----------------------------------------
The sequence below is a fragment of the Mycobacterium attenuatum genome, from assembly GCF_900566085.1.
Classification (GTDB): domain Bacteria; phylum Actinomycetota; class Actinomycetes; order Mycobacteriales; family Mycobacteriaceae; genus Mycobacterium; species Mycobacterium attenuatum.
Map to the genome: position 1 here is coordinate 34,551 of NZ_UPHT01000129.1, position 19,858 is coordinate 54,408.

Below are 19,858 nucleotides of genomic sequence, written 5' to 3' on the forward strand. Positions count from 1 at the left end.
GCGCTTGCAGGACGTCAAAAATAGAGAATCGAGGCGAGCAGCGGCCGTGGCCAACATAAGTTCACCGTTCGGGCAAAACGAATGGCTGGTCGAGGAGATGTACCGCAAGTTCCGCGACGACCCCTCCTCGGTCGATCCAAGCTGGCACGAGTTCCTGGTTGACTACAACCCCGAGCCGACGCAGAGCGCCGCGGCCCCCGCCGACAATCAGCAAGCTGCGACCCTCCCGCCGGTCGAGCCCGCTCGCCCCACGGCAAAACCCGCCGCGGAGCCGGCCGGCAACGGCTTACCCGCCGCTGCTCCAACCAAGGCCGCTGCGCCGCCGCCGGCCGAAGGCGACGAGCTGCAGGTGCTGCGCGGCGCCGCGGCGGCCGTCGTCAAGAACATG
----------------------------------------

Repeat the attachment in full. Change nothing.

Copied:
The sequence below is a fragment of the Mycobacterium attenuatum genome, from assembly GCF_900566085.1.
Classification (GTDB): domain Bacteria; phylum Actinomycetota; class Actinomycetes; order Mycobacteriales; family Mycobacteriaceae; genus Mycobacterium; species Mycobacterium attenuatum.
Map to the genome: position 1 here is coordinate 34,551 of NZ_UPHT01000129.1, position 19,858 is coordinate 54,408.

Below are 19,858 nucleotides of genomic sequence, written 5' to 3' on the forward strand. Positions count from 1 at the left end.
GCGCTTGCAGGACGTCAAAAATAGAGAATCGAGGCGAGCAGCGGCCGTGGCCAACATAAGTTCACCGTTCGGGCAAAACGAATGGCTGGTCGAGGAGATGTACCGCAAGTTCCGCGACGACCCCTCCTCGGTCGATCCAAGCTGGCACGAGTTCCTGGTTGACTACAACCCCGAGCCGACGCAGAGCGCCGCGGCCCCCGCCGACAATCAGCAAGCTGCGACCCTCCCGCCGGTCGAGCCCGCTCGCCCCACGGCAAAACCCGCCGCGGAGCCGGCCGGCAACGGCTTACCCGCCGCTGCTCCAACCAAGGCCGCTGCGCCGCCGCCGGCCGAAGGCGACGAGCTGCAGGTGCTGCGCGGCGCCGCGGCGGCCGTCGTCAAGAACATG